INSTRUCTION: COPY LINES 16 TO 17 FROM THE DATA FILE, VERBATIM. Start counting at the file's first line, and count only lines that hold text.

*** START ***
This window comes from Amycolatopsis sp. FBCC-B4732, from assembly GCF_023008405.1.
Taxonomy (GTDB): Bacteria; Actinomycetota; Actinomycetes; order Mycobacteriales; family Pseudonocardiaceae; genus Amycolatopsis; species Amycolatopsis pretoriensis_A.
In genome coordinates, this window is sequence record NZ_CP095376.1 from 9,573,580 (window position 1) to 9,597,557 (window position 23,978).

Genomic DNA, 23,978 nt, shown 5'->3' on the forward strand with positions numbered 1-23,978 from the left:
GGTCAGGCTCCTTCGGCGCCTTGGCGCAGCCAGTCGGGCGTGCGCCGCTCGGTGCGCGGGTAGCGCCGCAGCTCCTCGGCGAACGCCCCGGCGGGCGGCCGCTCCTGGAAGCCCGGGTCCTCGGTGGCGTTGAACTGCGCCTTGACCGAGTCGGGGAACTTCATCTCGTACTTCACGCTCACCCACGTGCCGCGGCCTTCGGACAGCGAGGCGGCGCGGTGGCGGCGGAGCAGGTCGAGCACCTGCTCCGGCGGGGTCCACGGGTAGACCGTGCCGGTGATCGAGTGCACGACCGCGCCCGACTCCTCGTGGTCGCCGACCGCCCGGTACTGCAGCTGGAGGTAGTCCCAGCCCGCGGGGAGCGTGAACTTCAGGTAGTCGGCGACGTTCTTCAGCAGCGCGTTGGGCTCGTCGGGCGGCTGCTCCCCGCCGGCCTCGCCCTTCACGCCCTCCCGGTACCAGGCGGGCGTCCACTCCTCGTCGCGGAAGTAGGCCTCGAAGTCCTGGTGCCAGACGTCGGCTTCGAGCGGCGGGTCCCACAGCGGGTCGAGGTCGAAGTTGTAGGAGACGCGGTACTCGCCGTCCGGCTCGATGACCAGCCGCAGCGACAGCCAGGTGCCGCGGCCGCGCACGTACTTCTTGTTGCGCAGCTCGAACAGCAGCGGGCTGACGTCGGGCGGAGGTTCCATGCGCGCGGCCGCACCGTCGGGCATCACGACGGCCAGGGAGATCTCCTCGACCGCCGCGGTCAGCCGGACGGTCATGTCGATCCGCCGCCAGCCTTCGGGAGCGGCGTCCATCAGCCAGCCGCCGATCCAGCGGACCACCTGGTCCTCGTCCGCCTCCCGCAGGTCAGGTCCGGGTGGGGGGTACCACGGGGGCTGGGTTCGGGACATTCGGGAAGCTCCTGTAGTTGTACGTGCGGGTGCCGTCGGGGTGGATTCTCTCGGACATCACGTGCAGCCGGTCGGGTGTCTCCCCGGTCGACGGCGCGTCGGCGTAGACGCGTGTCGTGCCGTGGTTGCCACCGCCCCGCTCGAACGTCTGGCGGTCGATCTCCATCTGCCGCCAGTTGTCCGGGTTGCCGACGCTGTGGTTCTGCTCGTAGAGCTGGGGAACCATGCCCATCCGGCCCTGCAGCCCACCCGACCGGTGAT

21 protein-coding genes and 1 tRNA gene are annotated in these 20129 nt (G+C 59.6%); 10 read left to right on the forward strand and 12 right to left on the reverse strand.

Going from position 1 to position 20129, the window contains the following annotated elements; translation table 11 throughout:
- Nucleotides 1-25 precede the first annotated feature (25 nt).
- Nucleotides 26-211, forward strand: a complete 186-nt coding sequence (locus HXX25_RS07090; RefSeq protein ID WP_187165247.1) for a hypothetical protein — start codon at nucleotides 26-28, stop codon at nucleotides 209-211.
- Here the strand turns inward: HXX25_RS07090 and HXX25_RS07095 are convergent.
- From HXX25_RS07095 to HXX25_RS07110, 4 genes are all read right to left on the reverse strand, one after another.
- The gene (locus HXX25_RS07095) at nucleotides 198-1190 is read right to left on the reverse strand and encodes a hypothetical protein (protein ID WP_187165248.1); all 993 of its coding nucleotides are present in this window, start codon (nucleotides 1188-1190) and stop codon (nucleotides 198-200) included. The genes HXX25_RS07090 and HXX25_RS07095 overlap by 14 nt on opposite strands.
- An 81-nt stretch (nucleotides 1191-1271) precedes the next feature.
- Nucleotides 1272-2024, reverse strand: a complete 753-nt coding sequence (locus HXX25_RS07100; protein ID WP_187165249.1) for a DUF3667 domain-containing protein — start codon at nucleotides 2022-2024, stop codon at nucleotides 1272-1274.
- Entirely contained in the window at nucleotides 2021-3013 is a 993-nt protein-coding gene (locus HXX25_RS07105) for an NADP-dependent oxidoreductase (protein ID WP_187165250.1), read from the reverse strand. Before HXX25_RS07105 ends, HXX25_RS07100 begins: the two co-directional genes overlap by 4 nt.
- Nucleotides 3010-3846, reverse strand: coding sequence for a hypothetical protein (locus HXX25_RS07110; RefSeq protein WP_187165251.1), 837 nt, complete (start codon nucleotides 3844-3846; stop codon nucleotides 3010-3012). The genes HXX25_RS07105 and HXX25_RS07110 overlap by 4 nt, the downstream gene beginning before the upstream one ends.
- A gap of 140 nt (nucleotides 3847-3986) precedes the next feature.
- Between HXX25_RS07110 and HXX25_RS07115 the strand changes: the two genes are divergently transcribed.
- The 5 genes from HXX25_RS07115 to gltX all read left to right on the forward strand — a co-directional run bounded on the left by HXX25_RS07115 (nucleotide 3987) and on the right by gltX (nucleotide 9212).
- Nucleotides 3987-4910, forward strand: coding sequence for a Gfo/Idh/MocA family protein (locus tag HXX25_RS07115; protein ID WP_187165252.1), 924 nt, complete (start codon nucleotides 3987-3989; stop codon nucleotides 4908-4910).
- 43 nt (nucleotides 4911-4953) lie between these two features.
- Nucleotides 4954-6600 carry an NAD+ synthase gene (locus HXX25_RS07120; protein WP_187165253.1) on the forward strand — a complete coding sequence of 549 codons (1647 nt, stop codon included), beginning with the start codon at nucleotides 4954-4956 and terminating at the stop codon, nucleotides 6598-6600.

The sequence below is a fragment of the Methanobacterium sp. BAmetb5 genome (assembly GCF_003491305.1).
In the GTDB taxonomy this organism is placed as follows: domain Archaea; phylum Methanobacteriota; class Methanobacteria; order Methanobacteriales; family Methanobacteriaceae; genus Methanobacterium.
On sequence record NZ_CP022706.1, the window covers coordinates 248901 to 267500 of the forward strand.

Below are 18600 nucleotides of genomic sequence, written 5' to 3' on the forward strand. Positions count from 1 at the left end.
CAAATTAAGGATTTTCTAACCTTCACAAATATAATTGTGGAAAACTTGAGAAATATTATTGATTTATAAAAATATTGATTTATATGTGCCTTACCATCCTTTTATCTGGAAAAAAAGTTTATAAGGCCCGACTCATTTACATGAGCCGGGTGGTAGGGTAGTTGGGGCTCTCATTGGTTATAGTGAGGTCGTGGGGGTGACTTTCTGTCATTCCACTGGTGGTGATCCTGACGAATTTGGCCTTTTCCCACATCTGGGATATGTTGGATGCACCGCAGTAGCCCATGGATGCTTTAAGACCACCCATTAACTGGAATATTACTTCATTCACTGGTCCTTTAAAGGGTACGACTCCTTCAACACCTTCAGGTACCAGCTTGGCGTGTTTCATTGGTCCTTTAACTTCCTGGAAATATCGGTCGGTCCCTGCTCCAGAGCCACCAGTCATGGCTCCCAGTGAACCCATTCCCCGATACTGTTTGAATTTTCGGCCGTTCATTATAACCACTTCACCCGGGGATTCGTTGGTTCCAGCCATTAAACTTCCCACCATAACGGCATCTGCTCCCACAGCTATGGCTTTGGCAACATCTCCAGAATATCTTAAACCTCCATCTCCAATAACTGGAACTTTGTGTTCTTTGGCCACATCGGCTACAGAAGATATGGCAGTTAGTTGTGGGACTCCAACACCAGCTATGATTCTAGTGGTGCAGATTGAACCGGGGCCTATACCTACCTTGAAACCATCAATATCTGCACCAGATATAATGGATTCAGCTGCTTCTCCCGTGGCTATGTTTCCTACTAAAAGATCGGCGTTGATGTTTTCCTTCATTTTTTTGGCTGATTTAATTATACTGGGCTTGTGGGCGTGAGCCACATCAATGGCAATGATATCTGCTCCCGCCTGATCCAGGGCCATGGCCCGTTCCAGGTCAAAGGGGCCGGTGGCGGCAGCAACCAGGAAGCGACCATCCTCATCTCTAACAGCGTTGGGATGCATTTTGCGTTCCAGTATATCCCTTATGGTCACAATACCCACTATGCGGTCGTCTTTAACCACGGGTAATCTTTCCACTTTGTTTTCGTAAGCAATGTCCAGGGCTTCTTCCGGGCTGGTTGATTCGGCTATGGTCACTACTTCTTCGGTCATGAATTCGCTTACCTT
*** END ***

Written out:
- Nucleotides 3010-3846, reverse strand: coding sequence for a hypothetical protein (locus HXX25_RS07110; RefSeq protein WP_187165251.1), 837 nt, complete (start codon nucleotides 3844-3846; stop codon nucleotides 3010-3012). The genes HXX25_RS07105 and HXX25_RS07110 overlap by 4 nt, the downstream gene beginning before the upstream one ends.
- A gap of 140 nt (nucleotides 3847-3986) precedes the next feature.